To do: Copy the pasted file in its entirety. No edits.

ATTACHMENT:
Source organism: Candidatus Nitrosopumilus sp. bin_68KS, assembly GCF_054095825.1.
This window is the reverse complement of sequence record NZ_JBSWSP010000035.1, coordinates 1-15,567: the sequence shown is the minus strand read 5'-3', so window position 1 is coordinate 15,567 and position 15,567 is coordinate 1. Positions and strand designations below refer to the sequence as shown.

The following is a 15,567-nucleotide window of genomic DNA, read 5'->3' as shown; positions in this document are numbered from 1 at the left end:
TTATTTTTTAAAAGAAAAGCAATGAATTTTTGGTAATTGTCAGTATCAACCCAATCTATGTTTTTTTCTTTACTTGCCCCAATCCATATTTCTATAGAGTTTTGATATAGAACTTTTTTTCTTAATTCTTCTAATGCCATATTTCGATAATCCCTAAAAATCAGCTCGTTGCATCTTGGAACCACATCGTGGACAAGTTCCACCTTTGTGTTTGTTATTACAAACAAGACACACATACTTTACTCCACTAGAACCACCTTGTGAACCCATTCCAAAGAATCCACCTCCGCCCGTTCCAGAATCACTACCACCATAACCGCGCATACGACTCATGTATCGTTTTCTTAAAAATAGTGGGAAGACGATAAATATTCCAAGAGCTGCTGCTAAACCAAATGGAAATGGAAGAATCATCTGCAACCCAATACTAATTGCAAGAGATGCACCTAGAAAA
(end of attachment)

Source organism: Candidatus Nitrosopumilus sp. bin_68KS, assembly GCF_054095825.1.
This window is the reverse complement of sequence record NZ_JBSWSP010000035.1, coordinates 1-15,567: the sequence shown is the minus strand read 5'-3', so window position 1 is coordinate 15,567 and position 15,567 is coordinate 1. Positions and strand designations below refer to the sequence as shown.

The following is a 15,567-nucleotide window of genomic DNA, read 5'->3' as shown; positions in this document are numbered from 1 at the left end:
TTATTTTTTAAAAGAAAAGCAATGAATTTTTGGTAATTGTCAGTATCAACCCAATCTATGTTTTTTTCTTTACTTGCCCCAATCCATATTTCTATAGAGTTTTGATATAGAACTTTTTTTCTTAATTCTTCTAATGCCATATTTCGATAATCCCTAAAAATCAGCTCGTTGCATCTTGGAACCACATCGTGGACAAGTTCCACCTTTGTGTTTGTTATTACAAACAAGACACACATACTTTACTCCACTAGAACCACCTTGTGAACCCATTCCAAAGAATCCACCTCCGCCCGTTCCAGAATCACTACCACCATAACCGCGCATACGACTCATGTATCGTTTTCTTAAAAATAGTGGGAAGACGATAAATATTCCAAGAGCTGCTGCTAAACCAAATGGAAATGGAAGAATCATCTGCAACCCAATACTAATTGCAAGAGATGCACCTAGAAAA